Pallop Saejew, president of the Chaing Mai Chamber of Commerce, told reporters on Wednesday that according to a survey of business owners in the province prior to the Songkran festival in April, there has been an impact on tourism as many Thai tourists have stopped coming to the region due to heavy PM2.5 pollution, inhalable particles 2.5 micrometres in diameter or less pollute the air.
According to the survey, the number of bookings varies by location. While in the Tha Phae area, bookings rise to 50 per cent, in the polluted areas, only 20 to 30 per cent of vacancies are booked.
Foreign tourists, unlike the Thais who are afraid of the dust and haze, still come to the region because they have spent a lot of money and are not willing to cancel their plans, like those who have already booked a travel package. Tourists from China, Vietnam, Europe and the United States still come to Thailand for Songkran, especially Chiang Mai.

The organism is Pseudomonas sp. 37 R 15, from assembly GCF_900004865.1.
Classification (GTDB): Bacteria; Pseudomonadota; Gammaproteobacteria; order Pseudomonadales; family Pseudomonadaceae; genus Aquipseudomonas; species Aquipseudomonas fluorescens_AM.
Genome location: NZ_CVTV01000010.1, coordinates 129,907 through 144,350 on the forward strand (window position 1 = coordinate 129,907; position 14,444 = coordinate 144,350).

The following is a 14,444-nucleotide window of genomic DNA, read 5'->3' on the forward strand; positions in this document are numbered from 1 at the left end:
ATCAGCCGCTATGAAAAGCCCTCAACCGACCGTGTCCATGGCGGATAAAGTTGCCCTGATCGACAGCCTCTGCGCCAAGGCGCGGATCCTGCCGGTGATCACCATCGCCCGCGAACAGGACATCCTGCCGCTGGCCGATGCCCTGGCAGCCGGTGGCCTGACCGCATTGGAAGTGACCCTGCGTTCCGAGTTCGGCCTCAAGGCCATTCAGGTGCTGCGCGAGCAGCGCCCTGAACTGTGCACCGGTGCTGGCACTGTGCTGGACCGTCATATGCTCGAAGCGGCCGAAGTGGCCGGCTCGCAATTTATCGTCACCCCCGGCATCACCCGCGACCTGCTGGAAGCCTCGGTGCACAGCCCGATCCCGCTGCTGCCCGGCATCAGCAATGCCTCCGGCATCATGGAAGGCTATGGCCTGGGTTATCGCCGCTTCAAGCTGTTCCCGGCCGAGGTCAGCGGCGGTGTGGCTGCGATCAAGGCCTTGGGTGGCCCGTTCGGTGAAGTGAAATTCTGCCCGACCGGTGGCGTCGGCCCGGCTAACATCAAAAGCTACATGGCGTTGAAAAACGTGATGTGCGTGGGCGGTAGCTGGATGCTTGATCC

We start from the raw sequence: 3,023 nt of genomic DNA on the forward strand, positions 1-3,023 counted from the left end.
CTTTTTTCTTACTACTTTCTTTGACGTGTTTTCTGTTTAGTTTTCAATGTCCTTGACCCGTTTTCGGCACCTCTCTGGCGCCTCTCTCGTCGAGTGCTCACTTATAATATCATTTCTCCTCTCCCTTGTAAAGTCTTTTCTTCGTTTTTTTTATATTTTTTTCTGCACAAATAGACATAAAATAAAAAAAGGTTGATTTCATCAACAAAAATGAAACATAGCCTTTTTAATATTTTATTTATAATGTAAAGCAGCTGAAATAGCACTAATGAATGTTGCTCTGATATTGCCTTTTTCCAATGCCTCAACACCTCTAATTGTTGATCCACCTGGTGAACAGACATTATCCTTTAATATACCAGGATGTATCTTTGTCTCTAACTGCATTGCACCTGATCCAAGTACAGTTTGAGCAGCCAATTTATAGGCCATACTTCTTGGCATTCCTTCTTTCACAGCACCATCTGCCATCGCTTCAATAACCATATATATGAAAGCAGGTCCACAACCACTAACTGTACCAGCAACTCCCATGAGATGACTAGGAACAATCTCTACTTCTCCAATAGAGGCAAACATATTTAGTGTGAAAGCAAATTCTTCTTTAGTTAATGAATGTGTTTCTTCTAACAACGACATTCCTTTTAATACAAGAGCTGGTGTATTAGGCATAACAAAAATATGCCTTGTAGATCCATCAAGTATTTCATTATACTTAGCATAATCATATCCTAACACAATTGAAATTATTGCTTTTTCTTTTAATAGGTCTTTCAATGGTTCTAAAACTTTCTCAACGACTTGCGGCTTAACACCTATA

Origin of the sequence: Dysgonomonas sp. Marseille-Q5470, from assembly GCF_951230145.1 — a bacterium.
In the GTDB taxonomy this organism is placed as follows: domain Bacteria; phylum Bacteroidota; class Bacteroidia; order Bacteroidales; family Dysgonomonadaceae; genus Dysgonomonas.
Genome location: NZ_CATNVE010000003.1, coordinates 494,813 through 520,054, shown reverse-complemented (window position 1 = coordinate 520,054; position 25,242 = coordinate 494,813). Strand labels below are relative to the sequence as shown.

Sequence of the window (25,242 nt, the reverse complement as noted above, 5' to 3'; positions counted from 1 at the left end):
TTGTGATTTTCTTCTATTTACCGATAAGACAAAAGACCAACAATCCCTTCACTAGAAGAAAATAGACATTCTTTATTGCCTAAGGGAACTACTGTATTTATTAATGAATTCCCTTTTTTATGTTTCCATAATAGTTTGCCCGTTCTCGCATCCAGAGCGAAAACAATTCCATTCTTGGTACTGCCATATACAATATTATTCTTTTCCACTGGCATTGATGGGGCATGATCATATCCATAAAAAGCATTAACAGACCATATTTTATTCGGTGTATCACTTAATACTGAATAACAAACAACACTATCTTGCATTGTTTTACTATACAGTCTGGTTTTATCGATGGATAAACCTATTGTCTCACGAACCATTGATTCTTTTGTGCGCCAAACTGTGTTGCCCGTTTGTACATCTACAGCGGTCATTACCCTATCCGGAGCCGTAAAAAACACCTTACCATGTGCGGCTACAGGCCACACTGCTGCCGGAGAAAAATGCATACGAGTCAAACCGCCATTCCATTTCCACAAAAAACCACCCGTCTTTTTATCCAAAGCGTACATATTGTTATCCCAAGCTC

Pallop said they would not take advantage of foreign tourists and provided them with information about pollution and alternative travel options in Chiang Mai to gain trust. He believed that April, the time of high winds, could help with the situation.
Chiang Mai reclaims the top spot again on Wednesday morning, March 29, 2023, as the most polluted city on earth when it comes to the level of PM2.5 microdust particles in the air.
A fire also broke out at Baan Hua Kaek community forest in the province’s Mae Wang district on Tuesday but was extinguished by 9 p.m. last night.
The Geo-Informatics and Space Technology Development Agency (GISTDA) detected 600 hotspots in Chiang Mai, it is the highest daily record. Mostly are located inside reserved forests and various national parks. Hotspots accumulated from January 1, 2023 to the present, a total of 6,151 points.